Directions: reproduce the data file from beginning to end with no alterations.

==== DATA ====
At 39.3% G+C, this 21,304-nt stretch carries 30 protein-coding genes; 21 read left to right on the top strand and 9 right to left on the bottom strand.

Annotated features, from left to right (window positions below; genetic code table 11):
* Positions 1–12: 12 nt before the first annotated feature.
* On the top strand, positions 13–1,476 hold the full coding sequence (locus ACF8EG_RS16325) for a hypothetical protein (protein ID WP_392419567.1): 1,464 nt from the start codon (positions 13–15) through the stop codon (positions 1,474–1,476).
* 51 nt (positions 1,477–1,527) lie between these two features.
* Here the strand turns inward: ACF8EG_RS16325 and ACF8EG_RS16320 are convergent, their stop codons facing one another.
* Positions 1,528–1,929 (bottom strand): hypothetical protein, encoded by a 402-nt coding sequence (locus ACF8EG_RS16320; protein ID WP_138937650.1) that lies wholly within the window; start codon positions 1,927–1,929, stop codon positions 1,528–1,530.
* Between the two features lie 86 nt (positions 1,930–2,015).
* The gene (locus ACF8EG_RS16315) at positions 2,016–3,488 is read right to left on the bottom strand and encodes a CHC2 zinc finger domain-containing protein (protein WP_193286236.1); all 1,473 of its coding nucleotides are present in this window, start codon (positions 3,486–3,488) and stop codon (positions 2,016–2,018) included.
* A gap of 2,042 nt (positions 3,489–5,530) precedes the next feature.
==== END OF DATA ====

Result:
At 39.3% G+C, this 21,304-nt stretch carries 30 protein-coding genes; 21 read left to right on the top strand and 9 right to left on the bottom strand.

Annotated features, from left to right (window positions below; genetic code table 11):
* Positions 1–12: 12 nt before the first annotated feature.
* On the top strand, positions 13–1,476 hold the full coding sequence (locus ACF8EG_RS16325) for a hypothetical protein (protein ID WP_392419567.1): 1,464 nt from the start codon (positions 13–15) through the stop codon (positions 1,474–1,476).
* 51 nt (positions 1,477–1,527) lie between these two features.
* Here the strand turns inward: ACF8EG_RS16325 and ACF8EG_RS16320 are convergent, their stop codons facing one another.
* Positions 1,528–1,929 (bottom strand): hypothetical protein, encoded by a 402-nt coding sequence (locus ACF8EG_RS16320; protein ID WP_138937650.1) that lies wholly within the window; start codon positions 1,927–1,929, stop codon positions 1,528–1,530.
* Between the two features lie 86 nt (positions 1,930–2,015).
* The gene (locus ACF8EG_RS16315) at positions 2,016–3,488 is read right to left on the bottom strand and encodes a CHC2 zinc finger domain-containing protein (protein WP_193286236.1); all 1,473 of its coding nucleotides are present in this window, start codon (positions 3,486–3,488) and stop codon (positions 2,016–2,018) included.
* A gap of 2,042 nt (positions 3,489–5,530) precedes the next feature.